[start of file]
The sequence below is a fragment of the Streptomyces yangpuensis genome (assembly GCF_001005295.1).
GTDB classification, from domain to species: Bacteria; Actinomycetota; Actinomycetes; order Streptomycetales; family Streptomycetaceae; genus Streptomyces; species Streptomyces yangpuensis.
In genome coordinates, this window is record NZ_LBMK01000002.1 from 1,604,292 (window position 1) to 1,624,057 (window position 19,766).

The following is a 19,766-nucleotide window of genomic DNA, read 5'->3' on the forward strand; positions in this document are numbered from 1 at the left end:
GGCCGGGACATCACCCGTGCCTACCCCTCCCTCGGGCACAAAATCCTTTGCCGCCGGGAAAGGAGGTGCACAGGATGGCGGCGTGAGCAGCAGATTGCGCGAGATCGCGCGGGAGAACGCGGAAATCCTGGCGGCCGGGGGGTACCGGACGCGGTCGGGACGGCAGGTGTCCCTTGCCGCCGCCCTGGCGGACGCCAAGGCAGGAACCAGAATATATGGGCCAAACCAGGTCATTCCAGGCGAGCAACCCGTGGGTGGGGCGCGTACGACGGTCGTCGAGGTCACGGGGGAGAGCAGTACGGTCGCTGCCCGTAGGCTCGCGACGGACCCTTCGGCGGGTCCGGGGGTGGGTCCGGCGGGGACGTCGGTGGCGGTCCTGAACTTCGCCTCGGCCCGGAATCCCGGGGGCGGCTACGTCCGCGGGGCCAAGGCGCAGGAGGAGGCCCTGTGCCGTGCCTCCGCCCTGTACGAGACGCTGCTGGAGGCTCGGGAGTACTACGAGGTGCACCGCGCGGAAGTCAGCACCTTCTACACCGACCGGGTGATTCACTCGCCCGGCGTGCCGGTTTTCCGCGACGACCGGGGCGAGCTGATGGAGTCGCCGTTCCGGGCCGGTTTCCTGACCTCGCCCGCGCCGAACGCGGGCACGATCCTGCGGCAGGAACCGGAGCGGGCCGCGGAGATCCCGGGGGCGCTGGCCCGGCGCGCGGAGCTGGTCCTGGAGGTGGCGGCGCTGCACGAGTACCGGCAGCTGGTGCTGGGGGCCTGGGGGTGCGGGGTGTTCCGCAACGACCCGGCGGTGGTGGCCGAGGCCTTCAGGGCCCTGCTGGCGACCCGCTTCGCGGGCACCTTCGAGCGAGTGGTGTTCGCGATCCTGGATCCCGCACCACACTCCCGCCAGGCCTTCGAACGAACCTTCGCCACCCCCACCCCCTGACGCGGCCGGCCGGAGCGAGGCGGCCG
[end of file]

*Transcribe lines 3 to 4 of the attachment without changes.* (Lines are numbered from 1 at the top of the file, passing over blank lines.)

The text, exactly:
In genome coordinates, this window is record NZ_LBMK01000002.1 from 1,604,292 (window position 1) to 1,624,057 (window position 19,766).

The following is a 19,766-nucleotide window of genomic DNA, read 5'->3' on the forward strand; positions in this document are numbered from 1 at the left end: